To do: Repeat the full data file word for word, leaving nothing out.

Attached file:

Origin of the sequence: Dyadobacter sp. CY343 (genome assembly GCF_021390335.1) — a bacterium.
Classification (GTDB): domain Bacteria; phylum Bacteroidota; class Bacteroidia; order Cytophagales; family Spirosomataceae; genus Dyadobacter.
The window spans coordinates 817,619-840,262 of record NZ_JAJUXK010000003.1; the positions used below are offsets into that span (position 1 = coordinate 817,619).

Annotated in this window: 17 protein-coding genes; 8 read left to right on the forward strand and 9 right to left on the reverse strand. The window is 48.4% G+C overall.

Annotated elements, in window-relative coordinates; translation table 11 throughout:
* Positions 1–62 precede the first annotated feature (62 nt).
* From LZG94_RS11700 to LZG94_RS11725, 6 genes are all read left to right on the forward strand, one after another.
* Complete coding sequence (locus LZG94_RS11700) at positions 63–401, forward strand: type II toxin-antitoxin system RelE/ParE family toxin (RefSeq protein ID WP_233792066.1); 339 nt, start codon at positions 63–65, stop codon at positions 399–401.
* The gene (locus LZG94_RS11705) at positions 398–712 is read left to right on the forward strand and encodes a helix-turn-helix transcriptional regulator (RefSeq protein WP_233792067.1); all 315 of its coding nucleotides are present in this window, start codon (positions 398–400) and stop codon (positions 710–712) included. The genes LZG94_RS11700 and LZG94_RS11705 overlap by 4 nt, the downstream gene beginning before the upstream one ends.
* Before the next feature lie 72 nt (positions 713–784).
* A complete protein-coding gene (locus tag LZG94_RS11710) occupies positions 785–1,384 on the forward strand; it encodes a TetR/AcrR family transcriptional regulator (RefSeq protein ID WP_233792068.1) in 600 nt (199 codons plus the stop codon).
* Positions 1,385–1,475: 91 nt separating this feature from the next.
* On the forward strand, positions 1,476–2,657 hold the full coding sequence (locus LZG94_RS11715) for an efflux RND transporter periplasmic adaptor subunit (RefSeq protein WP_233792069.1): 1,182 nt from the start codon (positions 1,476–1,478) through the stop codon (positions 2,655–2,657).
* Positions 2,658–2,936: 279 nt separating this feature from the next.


Origin of the sequence: Dyadobacter sp. CY343 (genome assembly GCF_021390335.1) — a bacterium.
Classification (GTDB): domain Bacteria; phylum Bacteroidota; class Bacteroidia; order Cytophagales; family Spirosomataceae; genus Dyadobacter.
The window spans coordinates 817,619-840,262 of record NZ_JAJUXK010000003.1; the positions used below are offsets into that span (position 1 = coordinate 817,619).

Annotated in this window: 17 protein-coding genes; 8 read left to right on the forward strand and 9 right to left on the reverse strand. The window is 48.4% G+C overall.

Annotated elements, in window-relative coordinates; translation table 11 throughout:
* Positions 1–62 precede the first annotated feature (62 nt).
* From LZG94_RS11700 to LZG94_RS11725, 6 genes are all read left to right on the forward strand, one after another.
* Complete coding sequence (locus LZG94_RS11700) at positions 63–401, forward strand: type II toxin-antitoxin system RelE/ParE family toxin (RefSeq protein ID WP_233792066.1); 339 nt, start codon at positions 63–65, stop codon at positions 399–401.
* The gene (locus LZG94_RS11705) at positions 398–712 is read left to right on the forward strand and encodes a helix-turn-helix transcriptional regulator (RefSeq protein WP_233792067.1); all 315 of its coding nucleotides are present in this window, start codon (positions 398–400) and stop codon (positions 710–712) included. The genes LZG94_RS11700 and LZG94_RS11705 overlap by 4 nt, the downstream gene beginning before the upstream one ends.
* Before the next feature lie 72 nt (positions 713–784).
* A complete protein-coding gene (locus tag LZG94_RS11710) occupies positions 785–1,384 on the forward strand; it encodes a TetR/AcrR family transcriptional regulator (RefSeq protein ID WP_233792068.1) in 600 nt (199 codons plus the stop codon).
* Positions 1,385–1,475: 91 nt separating this feature from the next.
* On the forward strand, positions 1,476–2,657 hold the full coding sequence (locus LZG94_RS11715) for an efflux RND transporter periplasmic adaptor subunit (RefSeq protein WP_233792069.1): 1,182 nt from the start codon (positions 1,476–1,478) through the stop codon (positions 2,655–2,657).
* Positions 2,658–2,936: 279 nt separating this feature from the next.